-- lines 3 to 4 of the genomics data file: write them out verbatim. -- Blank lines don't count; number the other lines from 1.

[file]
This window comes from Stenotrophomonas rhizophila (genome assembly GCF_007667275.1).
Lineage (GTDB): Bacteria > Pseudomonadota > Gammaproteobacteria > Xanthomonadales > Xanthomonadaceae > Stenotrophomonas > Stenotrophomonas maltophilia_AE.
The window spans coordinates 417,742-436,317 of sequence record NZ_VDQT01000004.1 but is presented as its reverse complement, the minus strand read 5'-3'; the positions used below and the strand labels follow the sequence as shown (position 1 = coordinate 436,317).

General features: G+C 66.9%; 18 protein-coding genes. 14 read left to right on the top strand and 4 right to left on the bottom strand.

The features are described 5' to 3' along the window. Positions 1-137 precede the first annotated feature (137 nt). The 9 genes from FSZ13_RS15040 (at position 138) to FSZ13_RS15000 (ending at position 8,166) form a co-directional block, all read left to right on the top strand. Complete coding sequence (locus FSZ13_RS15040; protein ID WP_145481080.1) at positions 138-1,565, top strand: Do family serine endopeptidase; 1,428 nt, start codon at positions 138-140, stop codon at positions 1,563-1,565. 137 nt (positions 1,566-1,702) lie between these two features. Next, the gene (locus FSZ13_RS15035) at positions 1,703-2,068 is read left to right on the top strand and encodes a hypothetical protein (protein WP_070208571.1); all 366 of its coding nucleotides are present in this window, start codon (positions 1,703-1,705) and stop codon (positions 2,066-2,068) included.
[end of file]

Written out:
The window spans coordinates 417,742-436,317 of sequence record NZ_VDQT01000004.1 but is presented as its reverse complement, the minus strand read 5'-3'; the positions used below and the strand labels follow the sequence as shown (position 1 = coordinate 436,317).

General features: G+C 66.9%; 18 protein-coding genes. 14 read left to right on the top strand and 4 right to left on the bottom strand.